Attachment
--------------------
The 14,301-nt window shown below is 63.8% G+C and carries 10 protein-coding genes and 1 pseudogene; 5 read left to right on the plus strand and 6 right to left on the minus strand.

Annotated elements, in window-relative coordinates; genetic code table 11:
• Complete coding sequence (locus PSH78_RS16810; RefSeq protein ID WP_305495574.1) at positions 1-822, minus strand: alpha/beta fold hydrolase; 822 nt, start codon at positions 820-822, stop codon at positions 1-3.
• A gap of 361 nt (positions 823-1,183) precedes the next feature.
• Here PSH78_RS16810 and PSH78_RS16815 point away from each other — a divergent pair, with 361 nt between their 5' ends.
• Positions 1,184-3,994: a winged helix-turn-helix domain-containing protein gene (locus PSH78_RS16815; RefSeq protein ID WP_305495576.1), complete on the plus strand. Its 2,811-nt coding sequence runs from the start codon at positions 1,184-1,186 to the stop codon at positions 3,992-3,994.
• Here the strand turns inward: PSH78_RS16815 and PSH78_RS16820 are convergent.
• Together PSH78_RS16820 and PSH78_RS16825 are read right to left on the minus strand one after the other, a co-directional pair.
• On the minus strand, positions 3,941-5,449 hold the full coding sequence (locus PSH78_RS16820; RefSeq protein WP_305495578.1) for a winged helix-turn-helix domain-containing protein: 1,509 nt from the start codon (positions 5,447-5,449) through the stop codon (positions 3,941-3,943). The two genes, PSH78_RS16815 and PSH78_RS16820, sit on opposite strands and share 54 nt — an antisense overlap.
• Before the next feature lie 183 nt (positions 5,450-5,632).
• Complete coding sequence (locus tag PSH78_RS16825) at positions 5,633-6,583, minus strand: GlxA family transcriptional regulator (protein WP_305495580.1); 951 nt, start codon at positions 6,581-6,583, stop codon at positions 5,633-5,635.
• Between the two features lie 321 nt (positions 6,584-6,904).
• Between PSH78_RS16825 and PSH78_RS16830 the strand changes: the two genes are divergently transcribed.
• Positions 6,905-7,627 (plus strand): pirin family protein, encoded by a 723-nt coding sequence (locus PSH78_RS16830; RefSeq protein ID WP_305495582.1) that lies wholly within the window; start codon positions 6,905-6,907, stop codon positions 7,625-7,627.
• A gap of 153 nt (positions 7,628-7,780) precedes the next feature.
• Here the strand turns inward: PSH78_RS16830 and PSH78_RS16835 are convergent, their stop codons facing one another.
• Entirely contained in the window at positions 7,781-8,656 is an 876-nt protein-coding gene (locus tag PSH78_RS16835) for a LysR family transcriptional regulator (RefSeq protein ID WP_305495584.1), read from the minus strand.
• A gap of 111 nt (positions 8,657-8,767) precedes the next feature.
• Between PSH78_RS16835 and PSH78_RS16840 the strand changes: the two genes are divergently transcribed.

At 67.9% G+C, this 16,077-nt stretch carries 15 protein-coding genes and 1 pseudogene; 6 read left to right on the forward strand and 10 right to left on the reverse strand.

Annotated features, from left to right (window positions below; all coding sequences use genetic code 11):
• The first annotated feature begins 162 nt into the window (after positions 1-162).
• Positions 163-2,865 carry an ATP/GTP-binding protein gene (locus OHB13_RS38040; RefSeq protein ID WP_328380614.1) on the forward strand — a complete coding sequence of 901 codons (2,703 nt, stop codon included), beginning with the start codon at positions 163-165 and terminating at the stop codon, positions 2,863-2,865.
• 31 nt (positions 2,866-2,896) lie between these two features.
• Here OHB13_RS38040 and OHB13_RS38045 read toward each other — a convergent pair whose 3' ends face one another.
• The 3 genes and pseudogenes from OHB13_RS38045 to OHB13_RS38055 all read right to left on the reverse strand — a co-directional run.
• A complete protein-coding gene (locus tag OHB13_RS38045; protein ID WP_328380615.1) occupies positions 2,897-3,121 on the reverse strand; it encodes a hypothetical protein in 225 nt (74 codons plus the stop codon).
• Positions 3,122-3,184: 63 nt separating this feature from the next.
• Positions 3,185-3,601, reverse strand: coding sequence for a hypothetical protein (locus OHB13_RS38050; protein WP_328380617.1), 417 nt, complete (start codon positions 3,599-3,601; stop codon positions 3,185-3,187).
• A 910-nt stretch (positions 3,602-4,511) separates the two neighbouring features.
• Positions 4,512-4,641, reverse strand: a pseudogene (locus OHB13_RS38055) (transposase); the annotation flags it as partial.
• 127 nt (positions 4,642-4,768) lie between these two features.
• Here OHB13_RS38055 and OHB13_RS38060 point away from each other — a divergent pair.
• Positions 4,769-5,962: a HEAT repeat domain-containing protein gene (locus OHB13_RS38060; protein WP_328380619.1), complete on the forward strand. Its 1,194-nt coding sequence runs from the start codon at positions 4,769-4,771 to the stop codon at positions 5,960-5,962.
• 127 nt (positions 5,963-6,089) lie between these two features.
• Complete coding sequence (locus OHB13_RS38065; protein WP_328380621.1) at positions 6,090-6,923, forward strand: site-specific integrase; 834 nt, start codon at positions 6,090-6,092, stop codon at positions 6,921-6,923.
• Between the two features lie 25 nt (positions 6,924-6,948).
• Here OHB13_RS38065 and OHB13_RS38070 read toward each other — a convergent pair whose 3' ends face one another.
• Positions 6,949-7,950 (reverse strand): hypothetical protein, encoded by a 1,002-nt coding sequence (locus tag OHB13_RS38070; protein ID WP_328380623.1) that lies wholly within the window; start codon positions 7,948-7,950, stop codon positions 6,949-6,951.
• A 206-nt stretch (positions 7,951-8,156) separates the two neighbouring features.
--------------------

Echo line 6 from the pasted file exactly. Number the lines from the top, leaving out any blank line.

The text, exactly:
• Positions 1,184-3,994: a winged helix-turn-helix domain-containing protein gene (locus PSH78_RS16815; RefSeq protein ID WP_305495576.1), complete on the plus strand. Its 2,811-nt coding sequence runs from the start codon at positions 1,184-1,186 to the stop codon at positions 3,992-3,994.